Our last shooting day was hard and team was tired. Schedule wise it felt one of the hardest of all and I think it showed on my work towards the end of the day. As always on the last day yelling ”IT’S A WRAP!” didn’t feel any more special than on any other day though it was. Me and Paula went around most of the crew (how is it that you always miss some people on wrap?) and thanked them while Paula was trying to get everyone on the right car and off to hotel that was one hour away from our set. At the hotel we drank couple of drinks and I went to bed quite soon – I wasn’t in the mood for a crazy party. It had been an exhausting day and our local crew had gone to their homes already. 

Most of the crew left home day before me as I continued to my holiday straight from Djibouti. It was a good decision though at some point I was doubting spending extra time here – I had my moment to sit down and quietly thing about my time in here. Say goodbye in a very boring way probably, but it suited me well. 

On a plane to Dubai I summed up my last thoughts on the only blog post I was able to work on during the one month of filming. I wished I’d been able to write three or four – didn’t happen. Luckily it was due to rare occasion of having couple of very nice people on the crew with whom I spent my free time on DJI. This is exceptional for me as usually I’m not really hanging with the crew outside the set. I’m an introvert, very keen on doing my work perfectly, having hard time letting go of it and relax with my workmates. It’s very usual I don’t participate evening gatherings and drinks together – to be honest people also forget to invite me. That’s a part many HOD’s need to play too. I haven’t really felt bad for it but during this time I fully enjoyed this other experience.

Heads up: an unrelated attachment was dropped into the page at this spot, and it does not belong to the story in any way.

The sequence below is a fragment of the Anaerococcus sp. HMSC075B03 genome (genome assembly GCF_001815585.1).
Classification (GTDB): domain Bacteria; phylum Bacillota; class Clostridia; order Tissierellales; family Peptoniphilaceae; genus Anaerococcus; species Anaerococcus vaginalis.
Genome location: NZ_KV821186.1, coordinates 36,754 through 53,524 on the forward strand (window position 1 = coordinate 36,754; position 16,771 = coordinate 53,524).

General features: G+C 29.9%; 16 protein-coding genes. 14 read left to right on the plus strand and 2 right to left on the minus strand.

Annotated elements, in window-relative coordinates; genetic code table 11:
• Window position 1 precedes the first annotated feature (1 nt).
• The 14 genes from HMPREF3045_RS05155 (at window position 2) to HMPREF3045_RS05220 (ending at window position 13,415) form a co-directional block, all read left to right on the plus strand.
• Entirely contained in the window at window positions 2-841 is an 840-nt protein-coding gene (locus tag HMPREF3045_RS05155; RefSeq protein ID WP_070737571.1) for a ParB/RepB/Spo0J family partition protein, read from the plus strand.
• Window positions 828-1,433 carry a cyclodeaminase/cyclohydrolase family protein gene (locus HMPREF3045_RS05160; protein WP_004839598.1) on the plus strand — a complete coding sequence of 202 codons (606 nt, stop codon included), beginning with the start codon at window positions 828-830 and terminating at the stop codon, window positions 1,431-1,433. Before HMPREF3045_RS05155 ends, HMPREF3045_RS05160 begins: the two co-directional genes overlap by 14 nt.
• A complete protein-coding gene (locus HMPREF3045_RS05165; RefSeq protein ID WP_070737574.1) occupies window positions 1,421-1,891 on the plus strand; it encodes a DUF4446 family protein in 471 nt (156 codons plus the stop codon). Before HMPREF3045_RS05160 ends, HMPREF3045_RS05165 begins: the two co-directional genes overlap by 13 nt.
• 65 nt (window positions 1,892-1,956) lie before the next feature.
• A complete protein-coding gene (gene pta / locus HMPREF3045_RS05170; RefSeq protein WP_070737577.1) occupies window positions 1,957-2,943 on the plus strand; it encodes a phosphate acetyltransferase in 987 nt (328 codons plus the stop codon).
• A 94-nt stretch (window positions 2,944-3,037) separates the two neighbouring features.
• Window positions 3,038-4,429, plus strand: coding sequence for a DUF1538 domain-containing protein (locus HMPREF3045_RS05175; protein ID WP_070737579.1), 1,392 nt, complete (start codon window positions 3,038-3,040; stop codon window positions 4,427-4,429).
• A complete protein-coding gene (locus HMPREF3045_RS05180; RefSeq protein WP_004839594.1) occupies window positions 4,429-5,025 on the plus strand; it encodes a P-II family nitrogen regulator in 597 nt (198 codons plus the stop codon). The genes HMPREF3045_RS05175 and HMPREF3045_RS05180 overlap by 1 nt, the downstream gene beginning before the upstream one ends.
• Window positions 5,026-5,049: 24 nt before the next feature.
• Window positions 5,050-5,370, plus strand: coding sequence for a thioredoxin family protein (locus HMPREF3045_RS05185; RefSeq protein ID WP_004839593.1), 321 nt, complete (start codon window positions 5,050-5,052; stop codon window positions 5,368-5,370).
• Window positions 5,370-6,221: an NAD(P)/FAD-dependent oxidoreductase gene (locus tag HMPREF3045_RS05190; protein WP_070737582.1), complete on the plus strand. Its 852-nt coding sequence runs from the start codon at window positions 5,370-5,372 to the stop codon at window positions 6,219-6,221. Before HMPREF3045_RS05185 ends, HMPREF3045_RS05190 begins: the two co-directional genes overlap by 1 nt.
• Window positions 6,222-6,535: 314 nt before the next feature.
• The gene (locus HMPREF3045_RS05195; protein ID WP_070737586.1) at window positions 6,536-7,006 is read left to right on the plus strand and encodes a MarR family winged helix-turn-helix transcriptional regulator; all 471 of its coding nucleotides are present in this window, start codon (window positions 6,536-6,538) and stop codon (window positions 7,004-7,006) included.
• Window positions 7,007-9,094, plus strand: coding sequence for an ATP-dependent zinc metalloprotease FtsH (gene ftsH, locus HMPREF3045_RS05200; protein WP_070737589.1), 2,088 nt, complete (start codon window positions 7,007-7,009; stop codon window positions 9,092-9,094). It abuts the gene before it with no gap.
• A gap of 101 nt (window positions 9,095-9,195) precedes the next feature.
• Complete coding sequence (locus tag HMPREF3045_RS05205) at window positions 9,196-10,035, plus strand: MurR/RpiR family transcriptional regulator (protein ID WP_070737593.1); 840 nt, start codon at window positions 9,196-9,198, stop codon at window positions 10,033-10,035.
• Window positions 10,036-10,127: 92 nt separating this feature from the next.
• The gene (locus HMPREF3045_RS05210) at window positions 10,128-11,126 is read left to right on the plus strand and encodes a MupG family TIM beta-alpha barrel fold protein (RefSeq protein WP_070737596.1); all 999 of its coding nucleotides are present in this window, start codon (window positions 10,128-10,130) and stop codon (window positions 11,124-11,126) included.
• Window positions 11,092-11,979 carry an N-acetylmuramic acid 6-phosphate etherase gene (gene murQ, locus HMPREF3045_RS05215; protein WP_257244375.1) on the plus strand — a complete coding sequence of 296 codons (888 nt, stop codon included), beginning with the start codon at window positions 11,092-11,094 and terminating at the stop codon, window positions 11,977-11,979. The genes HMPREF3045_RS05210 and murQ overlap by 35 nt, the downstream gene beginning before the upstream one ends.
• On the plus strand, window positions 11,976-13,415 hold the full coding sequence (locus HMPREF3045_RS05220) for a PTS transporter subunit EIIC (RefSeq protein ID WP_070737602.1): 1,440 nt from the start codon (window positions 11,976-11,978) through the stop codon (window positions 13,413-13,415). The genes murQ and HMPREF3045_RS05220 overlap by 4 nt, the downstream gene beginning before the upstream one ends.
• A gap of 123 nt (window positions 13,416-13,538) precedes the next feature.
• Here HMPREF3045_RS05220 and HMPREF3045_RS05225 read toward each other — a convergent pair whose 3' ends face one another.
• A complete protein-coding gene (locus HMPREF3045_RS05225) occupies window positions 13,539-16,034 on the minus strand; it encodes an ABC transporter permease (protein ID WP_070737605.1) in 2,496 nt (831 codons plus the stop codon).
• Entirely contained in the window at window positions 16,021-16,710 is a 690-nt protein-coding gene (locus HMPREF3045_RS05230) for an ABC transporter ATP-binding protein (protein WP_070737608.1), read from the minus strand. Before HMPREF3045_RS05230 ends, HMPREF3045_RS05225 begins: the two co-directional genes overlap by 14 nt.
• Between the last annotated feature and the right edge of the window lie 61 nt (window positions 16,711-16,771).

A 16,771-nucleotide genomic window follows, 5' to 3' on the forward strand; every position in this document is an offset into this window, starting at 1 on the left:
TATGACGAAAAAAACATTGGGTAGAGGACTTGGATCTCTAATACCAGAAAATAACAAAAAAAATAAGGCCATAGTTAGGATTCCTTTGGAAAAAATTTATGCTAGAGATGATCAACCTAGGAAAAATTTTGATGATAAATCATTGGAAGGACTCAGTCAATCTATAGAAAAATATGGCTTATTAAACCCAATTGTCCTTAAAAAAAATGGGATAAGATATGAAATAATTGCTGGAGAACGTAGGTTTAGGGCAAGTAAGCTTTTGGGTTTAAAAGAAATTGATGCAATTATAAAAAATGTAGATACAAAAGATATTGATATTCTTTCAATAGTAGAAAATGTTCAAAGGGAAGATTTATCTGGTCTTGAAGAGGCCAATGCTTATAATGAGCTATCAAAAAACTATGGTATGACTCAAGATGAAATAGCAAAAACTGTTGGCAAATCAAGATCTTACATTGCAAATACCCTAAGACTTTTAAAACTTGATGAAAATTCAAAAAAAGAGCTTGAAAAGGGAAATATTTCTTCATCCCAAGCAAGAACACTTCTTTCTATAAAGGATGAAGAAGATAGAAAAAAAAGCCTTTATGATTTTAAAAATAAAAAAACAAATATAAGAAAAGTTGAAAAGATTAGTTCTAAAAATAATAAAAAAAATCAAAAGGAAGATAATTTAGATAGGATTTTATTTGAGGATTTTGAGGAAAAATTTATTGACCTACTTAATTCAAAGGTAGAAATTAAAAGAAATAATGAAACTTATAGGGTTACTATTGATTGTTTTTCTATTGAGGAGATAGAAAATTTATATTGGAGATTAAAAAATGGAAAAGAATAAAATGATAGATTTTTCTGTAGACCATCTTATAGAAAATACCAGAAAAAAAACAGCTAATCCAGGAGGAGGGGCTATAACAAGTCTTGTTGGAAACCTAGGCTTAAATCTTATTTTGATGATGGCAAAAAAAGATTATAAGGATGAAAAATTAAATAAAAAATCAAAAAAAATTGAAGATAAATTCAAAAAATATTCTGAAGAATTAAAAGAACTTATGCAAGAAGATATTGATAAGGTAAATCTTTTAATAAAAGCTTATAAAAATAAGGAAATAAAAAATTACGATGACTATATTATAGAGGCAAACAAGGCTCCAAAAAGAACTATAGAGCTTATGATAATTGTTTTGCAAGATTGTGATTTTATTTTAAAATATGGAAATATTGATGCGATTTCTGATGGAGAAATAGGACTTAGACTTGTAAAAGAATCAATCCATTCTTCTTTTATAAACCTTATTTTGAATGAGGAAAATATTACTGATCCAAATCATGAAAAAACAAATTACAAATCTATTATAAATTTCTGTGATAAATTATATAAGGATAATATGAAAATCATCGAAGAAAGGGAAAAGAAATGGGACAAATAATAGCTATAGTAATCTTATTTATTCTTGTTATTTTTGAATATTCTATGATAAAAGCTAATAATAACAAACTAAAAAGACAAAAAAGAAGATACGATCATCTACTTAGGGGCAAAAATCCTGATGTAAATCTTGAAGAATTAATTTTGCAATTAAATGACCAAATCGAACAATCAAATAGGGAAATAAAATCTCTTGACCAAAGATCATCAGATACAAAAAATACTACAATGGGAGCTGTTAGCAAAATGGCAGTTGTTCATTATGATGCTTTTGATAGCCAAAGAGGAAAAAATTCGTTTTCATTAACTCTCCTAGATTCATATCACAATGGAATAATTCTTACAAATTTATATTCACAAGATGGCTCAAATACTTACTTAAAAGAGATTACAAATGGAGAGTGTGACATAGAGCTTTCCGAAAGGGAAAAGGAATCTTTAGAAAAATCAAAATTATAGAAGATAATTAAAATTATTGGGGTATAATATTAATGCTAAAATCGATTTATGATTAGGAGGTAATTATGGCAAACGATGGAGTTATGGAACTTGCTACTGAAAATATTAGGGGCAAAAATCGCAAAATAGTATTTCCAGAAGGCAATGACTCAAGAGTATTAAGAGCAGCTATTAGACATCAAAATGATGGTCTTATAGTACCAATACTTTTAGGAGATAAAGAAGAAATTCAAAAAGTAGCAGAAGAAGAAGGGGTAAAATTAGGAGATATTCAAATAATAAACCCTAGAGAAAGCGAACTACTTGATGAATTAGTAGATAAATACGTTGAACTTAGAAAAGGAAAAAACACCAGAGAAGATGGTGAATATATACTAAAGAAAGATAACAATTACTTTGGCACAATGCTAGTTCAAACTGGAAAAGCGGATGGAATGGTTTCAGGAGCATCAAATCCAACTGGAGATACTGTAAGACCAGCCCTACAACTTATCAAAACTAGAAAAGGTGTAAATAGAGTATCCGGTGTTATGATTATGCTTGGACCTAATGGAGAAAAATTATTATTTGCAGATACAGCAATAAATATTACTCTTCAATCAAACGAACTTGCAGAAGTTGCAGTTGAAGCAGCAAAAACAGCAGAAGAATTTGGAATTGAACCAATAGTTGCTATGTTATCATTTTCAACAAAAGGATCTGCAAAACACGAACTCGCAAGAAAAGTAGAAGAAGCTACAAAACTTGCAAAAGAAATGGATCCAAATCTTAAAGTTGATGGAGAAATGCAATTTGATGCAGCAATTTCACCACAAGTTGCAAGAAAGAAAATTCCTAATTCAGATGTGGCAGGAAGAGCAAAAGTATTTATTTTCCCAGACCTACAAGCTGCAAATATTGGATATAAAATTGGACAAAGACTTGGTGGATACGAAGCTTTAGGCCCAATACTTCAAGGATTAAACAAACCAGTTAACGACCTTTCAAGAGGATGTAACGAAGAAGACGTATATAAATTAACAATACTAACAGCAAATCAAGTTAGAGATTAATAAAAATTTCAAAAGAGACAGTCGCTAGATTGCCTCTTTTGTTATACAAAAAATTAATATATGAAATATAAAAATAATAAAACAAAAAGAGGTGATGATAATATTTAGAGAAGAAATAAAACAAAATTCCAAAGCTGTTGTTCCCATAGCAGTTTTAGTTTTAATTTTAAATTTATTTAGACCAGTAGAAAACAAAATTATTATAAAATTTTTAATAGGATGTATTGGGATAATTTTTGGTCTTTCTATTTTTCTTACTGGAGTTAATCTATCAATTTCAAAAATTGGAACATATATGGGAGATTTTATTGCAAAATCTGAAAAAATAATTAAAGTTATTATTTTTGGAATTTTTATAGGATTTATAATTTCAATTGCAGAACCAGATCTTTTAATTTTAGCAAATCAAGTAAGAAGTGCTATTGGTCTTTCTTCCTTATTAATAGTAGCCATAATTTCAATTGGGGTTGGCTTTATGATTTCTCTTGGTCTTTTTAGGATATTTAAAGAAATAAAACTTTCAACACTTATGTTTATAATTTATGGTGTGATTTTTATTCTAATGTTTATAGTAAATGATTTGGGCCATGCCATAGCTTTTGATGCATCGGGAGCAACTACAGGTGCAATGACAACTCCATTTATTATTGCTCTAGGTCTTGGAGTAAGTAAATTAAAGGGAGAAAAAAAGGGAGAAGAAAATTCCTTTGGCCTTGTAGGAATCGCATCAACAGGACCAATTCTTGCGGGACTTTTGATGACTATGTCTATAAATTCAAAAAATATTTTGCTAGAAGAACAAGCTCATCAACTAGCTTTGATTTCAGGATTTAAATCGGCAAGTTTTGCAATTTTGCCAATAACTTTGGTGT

And now I’m off to see my Dubai family – also met through work (B-camera Operator of my first film filmed in 2007-2008 who later hired Emma to his gaming company for promotion on Dubai Comic Con in 2015 and Videographer we met through our former adventures in UAE). They’ve both been very important to me and seen me at my weakest at some point of our friendship. Again I remember how deeply I appreciate friendships.

And that brings a big thought to my head after these weeks in DJI. What really struck me was the community people here had. They were very concious of what’s happening around them. They were helping each other on daily ”no biggie” tasks without really thinking about it. I was afraid of seeing orphaned kids on streets alone (because I thought I’d never be able to leave them there) – and I never did. They were never really alone. They always had friends around. 

I wish I could bring a piece of that togetherness with me to Finland and give them a piece twice as big of the resources we all have growing up and living our lives here.